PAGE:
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Opposing patterns of altitude-driven pollinator turnover in the tropical and temperate Americas

Authors
  • Dellinger, Agnes S.1, 2
  • Hamilton, Ashley M.3
  • Wessinger, Carolyn A.3
  • Smith, Stacey2
  • 1 University of Vienna, Austria
  • 2 University of Colorado, Boulder, USA
  • 3 University of South Carolina, Columbia, SC USA
Type
Published Article
Journal
The American Naturalist
Publisher
The University of Chicago Press
Publication Date
Aug 01, 2023
Volume
202
Issue
2
Pages
152–165
Identifiers
DOI: 10.1086/725017
PMID: 37531276
PMCID: PMC7614872
Source
PubMed Central
Keywords
Disciplines
  • Article
License
Unknown

Abstract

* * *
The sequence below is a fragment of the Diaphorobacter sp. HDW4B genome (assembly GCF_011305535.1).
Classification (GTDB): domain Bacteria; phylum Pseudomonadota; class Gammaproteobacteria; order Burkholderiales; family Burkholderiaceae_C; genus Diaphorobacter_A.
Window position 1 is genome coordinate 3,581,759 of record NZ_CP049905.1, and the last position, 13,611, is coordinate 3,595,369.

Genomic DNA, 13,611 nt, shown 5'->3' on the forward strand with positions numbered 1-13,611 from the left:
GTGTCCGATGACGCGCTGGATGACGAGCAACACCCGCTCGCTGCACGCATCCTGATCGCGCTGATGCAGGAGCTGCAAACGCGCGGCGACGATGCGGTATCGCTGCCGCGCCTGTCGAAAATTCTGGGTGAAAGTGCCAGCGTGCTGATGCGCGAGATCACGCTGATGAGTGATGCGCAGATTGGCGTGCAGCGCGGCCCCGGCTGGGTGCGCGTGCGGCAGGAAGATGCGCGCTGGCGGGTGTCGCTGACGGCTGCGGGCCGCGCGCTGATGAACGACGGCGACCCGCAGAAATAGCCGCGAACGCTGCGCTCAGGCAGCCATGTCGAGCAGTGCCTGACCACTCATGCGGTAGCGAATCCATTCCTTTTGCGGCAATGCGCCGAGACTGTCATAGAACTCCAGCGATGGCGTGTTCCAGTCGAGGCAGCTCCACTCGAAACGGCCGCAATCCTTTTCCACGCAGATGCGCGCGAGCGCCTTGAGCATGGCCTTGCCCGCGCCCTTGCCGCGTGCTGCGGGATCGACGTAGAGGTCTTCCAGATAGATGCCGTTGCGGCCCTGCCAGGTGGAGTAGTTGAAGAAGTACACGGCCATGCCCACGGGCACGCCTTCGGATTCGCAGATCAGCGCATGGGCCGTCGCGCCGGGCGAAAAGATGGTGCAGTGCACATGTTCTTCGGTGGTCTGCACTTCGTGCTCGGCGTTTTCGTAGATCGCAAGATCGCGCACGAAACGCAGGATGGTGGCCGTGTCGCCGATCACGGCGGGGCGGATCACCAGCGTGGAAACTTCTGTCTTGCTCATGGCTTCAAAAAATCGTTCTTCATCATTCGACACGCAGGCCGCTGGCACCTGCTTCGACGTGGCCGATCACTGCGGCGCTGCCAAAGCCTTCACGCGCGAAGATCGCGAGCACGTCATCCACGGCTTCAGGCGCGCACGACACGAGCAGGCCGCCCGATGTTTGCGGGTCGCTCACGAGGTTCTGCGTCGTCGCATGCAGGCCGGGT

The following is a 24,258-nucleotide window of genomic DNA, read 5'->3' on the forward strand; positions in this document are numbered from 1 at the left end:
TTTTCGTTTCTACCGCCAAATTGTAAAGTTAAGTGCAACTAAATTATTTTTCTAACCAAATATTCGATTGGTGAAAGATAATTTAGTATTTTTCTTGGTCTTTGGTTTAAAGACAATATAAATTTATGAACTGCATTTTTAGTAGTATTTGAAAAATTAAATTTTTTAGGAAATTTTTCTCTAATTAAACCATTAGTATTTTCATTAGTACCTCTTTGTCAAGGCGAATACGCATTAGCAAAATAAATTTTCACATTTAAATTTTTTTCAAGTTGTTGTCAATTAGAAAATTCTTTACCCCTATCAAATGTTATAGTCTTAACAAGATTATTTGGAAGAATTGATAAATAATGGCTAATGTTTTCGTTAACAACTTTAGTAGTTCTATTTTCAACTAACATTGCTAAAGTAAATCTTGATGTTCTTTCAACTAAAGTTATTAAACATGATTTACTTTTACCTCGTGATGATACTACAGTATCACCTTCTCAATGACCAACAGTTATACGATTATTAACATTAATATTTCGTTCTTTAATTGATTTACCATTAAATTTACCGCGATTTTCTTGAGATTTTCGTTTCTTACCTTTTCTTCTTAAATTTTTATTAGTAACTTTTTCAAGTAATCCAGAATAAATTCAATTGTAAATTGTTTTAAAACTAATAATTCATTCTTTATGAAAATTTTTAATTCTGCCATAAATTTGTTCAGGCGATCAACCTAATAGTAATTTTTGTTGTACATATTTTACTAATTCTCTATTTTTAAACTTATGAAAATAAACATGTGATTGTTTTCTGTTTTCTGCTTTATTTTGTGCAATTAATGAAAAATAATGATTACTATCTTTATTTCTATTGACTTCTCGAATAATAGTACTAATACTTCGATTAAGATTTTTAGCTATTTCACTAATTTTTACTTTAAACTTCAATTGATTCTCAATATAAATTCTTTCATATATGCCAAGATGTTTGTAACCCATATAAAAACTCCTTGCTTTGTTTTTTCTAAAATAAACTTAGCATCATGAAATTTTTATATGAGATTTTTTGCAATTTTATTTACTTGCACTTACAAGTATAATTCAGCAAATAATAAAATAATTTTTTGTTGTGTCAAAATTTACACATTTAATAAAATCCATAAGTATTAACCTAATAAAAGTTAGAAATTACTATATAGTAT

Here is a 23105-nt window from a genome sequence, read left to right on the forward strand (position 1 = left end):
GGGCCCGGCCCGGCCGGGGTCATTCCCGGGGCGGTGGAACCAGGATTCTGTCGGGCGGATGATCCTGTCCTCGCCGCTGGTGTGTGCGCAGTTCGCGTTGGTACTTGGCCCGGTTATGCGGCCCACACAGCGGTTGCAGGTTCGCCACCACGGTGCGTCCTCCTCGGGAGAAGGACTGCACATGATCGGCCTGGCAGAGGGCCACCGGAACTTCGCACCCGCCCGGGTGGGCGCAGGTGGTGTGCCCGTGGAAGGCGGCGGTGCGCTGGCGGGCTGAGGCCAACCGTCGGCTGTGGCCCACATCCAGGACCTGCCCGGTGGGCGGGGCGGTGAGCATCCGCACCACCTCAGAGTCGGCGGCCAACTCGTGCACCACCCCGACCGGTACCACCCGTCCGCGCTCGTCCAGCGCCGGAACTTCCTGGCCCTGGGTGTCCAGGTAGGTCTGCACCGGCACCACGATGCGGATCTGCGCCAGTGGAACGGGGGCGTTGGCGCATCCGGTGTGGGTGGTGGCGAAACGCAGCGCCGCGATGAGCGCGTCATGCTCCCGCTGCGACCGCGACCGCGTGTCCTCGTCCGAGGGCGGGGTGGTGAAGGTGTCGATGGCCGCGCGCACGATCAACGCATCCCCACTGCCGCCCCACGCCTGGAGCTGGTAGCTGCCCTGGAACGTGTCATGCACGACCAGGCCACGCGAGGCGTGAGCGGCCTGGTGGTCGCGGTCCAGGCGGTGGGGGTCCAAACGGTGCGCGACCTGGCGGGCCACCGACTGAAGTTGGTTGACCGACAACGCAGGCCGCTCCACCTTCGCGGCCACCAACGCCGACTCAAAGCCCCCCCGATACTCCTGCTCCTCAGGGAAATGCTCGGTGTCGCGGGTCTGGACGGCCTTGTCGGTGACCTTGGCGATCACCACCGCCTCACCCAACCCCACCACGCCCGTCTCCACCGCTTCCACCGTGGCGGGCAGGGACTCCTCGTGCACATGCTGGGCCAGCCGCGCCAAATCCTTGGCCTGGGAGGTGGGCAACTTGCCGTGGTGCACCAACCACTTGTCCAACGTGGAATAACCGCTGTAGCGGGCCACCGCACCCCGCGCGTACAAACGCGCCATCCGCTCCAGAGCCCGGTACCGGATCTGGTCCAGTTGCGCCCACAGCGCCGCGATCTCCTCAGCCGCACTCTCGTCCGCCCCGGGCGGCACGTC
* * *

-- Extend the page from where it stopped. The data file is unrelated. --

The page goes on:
Abiotic factors (e.g., temperature, precipitation) vary markedly along elevational gradients, and differentially affect major groups of pollinators. Ectothermic bees, for example, are impeded in visiting flowers by cold and rainy conditions common at high elevations, while endothermic hummingbirds may continue foraging under such conditions. Despite the possibly far-reaching effects of the abiotic environment on plant-pollinator interactions, we know little about how these factors play out at broad ecogeographic scales. We address this knowledge gap by investigating how pollination systems vary across elevations in 26 plant clades from the Americas. Specifically, we explore Cruden’s 1972 hypothesis that the harsh montane environment drives a turnover from insect to vertebrate pollination at higher elevations. We compared the elevational distribution and bioclimatic attributes for a total of 2232 flowering plants and found that Cruden’s hypothesis only holds in the tropics. Above 30° N and below 30°S, plants pollinated by vertebrates (mostly hummingbirds) tend to occur at lower elevations than those pollinated by insects. We hypothesize that this latitudinal transition is due to the distribution of moist, forested habitats favored by vertebrate pollinators, which are common at high elevations in the tropics but not in the temperate Americas.

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